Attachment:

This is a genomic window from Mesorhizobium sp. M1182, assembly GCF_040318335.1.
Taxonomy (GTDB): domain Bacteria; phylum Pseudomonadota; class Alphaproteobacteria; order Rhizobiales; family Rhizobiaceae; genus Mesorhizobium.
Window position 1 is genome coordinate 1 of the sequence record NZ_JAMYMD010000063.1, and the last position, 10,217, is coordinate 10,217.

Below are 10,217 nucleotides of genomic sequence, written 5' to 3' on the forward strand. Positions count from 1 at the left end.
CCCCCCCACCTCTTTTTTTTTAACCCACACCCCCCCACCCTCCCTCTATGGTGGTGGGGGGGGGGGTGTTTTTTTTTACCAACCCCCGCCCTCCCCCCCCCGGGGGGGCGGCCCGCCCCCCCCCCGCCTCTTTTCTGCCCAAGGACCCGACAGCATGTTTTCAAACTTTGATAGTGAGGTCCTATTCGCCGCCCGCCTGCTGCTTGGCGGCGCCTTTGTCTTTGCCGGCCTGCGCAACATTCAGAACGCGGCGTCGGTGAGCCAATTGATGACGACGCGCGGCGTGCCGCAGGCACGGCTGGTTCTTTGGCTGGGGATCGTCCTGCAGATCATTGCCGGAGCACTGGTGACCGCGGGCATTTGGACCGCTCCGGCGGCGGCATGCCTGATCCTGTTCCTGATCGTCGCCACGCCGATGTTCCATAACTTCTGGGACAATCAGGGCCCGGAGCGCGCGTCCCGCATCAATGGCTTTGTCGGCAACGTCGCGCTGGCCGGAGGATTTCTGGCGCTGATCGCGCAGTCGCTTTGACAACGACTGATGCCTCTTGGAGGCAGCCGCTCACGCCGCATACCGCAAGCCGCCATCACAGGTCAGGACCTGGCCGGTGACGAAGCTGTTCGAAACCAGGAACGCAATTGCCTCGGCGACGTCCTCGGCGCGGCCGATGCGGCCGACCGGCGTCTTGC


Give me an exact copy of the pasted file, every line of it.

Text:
This is a genomic window from Mesorhizobium sp. M1182, assembly GCF_040318335.1.
Taxonomy (GTDB): domain Bacteria; phylum Pseudomonadota; class Alphaproteobacteria; order Rhizobiales; family Rhizobiaceae; genus Mesorhizobium.
Window position 1 is genome coordinate 1 of the sequence record NZ_JAMYMD010000063.1, and the last position, 10,217, is coordinate 10,217.

Below are 10,217 nucleotides of genomic sequence, written 5' to 3' on the forward strand. Positions count from 1 at the left end.
CCCCCCCACCTCTTTTTTTTTAACCCACACCCCCCCACCCTCCCTCTATGGTGGTGGGGGGGGGGGTGTTTTTTTTTACCAACCCCCGCCCTCCCCCCCCCGGGGGGGCGGCCCGCCCCCCCCCCGCCTCTTTTCTGCCCAAGGACCCGACAGCATGTTTTCAAACTTTGATAGTGAGGTCCTATTCGCCGCCCGCCTGCTGCTTGGCGGCGCCTTTGTCTTTGCCGGCCTGCGCAACATTCAGAACGCGGCGTCGGTGAGCCAATTGATGACGACGCGCGGCGTGCCGCAGGCACGGCTGGTTCTTTGGCTGGGGATCGTCCTGCAGATCATTGCCGGAGCACTGGTGACCGCGGGCATTTGGACCGCTCCGGCGGCGGCATGCCTGATCCTGTTCCTGATCGTCGCCACGCCGATGTTCCATAACTTCTGGGACAATCAGGGCCCGGAGCGCGCGTCCCGCATCAATGGCTTTGTCGGCAACGTCGCGCTGGCCGGAGGATTTCTGGCGCTGATCGCGCAGTCGCTTTGACAACGACTGATGCCTCTTGGAGGCAGCCGCTCACGCCGCATACCGCAAGCCGCCATCACAGGTCAGGACCTGGCCGGTGACGAAGCTGTTCGAAACCAGGAACGCAATTGCCTCGGCGACGTCCTCGGCGCGGCCGATGCGGCCGACCGGCGTCTTGC